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Fine Line Draws In Pix By Jarman, Jarmusch; Co-Prods In The Works

Fine Line Features, the recently formed New York-based division of New Line Cinema, has acquired domestic distribution rights to several films, including Jim Jarmusch’s highly touted comedy “Night on Earth,” and is embarking on international co-productions.

“Night on Earth” stars Winona Ryder, Gena Rowlands, Armin Mueller-Stahl and Beatrice Dalle and features the music of the filmmaker’s longtime collaborator Tom Waits. Company prexy Ira Deutchman said the distrib plans a spring release for the pic, which he said is the “most accessible film [Jarmusch] has made.”

The company also has acquired rights to “Swoon,” spotted as a work in progress by a Fine Line scout at the recent Independent Feature Project market in New York. It was directed by Tom Kalin and produced by Christine Vachon, who also produced Todd Haynes’ “Poison.” It is targeted for a spring or summer release.

The executive said director Charles Sturridge’s period romance “Where Angels Fear to Tread,” to which Fine Line recently acquired all U.S. rights, will bow in February.

The distrib also has acquired North American rights to the British film “Edward II,” directed by Derek Jarman. The modernized adaptation of Christopher Marlowe’s 16th century tragedy won the best actress award at the Venice Film Festival for Tilda Swinton. No U.S. release date has been set.

Five-city cab ride

Written, directed and produced by Jarmusch (“Stranger Than Paradise,” “Down by Law,” “Mystery Train”), “Night on Earth” is described by the filmmaker as “a comedy in five sections, each focusing on a brief relationship between a taxi driver and his/her passenger(s) as they drive through the night sharing the space of a car interior, suspended between fixed destinations.” The film takes place in Los Angeles, New York, Paris, Rome and Helsinki.

The film marks Jarmusch’s second collaboration with electronics giant JVC, which provided most of “Night’s” financing.

The 16m black & white “Swoon” features Wooster Group actors Ron Vawter, Michael Stumm and Michael Kirby and is about the famous Leopold and Loeb murder case of 1924.

The domestic deal includes all North American rights with the exception of the first TV window. Those rights went to American Playhouse, which with Fine Line provided money to complete the film.

Deutchman also recently confirmed the company’s first foray into international co-production with Stephen Gyllenhaal’s “Waterland” and Hal Hartley’s “Simple Men.”

“Simple Men,” which Fine Line is co-producing with Zenith Pictures and American Playhouse Theatrical Films, stars Robert Burke and William Sage (both from Hartley’s “The Unbelievable Truth”), and is about two brothers’ search for their long-lost father. Earlier this year, Fine Line released Hartley’s “Trust.”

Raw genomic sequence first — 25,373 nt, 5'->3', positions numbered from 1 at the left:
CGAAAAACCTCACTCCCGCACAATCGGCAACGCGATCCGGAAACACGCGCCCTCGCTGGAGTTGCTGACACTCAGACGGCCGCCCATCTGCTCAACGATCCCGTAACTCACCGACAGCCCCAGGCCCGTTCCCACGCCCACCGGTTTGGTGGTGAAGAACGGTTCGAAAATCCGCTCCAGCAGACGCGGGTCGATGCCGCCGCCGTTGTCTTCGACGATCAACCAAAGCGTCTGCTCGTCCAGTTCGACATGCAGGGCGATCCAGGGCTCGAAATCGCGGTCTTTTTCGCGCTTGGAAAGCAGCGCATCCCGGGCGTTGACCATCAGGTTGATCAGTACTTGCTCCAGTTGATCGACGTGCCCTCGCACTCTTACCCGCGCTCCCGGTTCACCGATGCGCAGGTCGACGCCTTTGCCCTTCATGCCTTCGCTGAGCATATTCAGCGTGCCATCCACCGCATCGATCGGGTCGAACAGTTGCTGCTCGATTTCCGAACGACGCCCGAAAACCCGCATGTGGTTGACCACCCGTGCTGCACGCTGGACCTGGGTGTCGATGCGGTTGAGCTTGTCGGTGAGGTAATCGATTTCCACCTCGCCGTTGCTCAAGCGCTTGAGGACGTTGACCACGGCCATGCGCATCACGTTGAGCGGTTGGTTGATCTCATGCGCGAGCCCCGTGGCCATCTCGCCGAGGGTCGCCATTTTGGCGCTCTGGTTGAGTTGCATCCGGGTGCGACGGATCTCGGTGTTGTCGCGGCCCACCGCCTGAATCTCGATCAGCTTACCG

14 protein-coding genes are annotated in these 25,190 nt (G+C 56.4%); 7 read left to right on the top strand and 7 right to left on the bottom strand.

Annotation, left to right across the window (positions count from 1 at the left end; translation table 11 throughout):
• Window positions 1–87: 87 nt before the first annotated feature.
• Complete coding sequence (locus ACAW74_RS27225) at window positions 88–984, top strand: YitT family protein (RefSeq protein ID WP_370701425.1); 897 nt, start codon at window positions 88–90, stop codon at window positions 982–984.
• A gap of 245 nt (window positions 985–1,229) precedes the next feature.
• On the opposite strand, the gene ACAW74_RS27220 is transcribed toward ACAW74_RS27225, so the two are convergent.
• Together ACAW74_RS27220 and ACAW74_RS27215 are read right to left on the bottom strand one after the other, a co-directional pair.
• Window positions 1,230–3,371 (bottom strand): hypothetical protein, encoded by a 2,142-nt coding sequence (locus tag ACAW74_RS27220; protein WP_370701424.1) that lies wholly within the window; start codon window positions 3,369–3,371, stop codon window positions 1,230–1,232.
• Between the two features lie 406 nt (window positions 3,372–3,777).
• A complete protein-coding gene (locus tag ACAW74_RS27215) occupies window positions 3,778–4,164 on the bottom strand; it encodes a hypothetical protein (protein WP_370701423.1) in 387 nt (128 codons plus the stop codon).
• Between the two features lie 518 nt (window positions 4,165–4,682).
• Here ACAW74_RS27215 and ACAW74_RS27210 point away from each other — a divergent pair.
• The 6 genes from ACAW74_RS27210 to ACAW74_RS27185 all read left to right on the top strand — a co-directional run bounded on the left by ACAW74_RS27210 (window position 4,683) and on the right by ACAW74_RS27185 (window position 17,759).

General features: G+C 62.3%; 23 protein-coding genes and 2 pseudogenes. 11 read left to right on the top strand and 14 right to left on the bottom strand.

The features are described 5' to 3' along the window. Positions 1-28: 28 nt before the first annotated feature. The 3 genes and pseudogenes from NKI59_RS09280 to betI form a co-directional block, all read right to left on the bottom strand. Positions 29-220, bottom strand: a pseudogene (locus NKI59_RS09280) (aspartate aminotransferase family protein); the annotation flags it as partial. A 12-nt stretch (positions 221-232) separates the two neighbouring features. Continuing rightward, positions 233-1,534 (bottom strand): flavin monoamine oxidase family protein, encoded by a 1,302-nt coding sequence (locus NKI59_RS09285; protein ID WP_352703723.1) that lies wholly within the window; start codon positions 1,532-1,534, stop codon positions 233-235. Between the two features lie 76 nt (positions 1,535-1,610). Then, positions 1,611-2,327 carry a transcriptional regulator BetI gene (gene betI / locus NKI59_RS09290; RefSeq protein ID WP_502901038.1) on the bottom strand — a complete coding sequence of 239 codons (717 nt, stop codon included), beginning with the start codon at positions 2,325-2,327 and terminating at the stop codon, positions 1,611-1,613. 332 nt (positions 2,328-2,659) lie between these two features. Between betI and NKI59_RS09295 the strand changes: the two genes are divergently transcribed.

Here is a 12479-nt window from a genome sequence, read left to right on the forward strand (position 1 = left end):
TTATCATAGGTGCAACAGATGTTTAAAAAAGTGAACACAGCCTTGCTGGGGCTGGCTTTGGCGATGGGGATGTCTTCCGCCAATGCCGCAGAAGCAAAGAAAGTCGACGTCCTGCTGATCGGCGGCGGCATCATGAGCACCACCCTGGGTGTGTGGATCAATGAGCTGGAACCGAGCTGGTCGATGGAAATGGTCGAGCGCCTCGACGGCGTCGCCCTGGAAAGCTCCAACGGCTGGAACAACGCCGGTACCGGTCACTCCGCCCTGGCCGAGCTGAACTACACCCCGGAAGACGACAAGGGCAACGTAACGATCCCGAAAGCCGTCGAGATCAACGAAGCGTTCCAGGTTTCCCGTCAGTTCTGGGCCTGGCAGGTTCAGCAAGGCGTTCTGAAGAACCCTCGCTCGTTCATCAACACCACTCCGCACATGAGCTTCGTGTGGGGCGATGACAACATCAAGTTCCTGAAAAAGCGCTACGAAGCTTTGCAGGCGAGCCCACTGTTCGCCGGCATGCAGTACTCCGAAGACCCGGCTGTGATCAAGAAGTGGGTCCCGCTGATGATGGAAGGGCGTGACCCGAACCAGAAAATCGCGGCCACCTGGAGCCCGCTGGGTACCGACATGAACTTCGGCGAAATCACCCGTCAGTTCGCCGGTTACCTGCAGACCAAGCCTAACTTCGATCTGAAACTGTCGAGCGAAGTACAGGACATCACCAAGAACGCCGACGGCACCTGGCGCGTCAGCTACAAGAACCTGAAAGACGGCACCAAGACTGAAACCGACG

Sordid family history

The distrib has all North American rights to “Waterland,” a film on which the company is partnered with Palace Pictures (which retains U.K. rights), Pandora Films and British Screen.

Now lensing in England, “Waterland” is based on Graham Swift’s novel about a high school teacher (Jeremy Irons) in Pittsburgh who, while undergoing a career crisis, tells his students tales about his fantastic and sordid family history in England, which come to life before their eyes. Pic also stars Ethan Hawke and John Heard.

Fine Line has “substantial investments” in both “Waterland,” which Deutchman estimates will end up costing about $8 million, and “Simple Men,” with an approximate cost of $3 million. Exec said Fine Line targets both pics for release next fall with expectations that they will be delivered in time for the Cannes Film Festival in May.

Forster remains hot

“Where Angels Fear to Tread,” based on E.M. Forster’s first novel, stars Judy Davis, Helen Mirren, Helena Bonham-Carter and Rupert Graves. It’s about two British women on vacation in turn-of-the-century Italy.

The British novelist, who died in 1970, has been a hot filmmaking property in recent years. David Lean’s “A Passage to India” was released by Columbia in 1984. It was followed by two adaptations by Merchant Ivory Prods., “A Room With a View” and “Maurice,” both released by Cinecom Entertainment, where Deutchman formerly was a partner. Merchant Ivory also recently completed filming on Forster’s “Howards End.”

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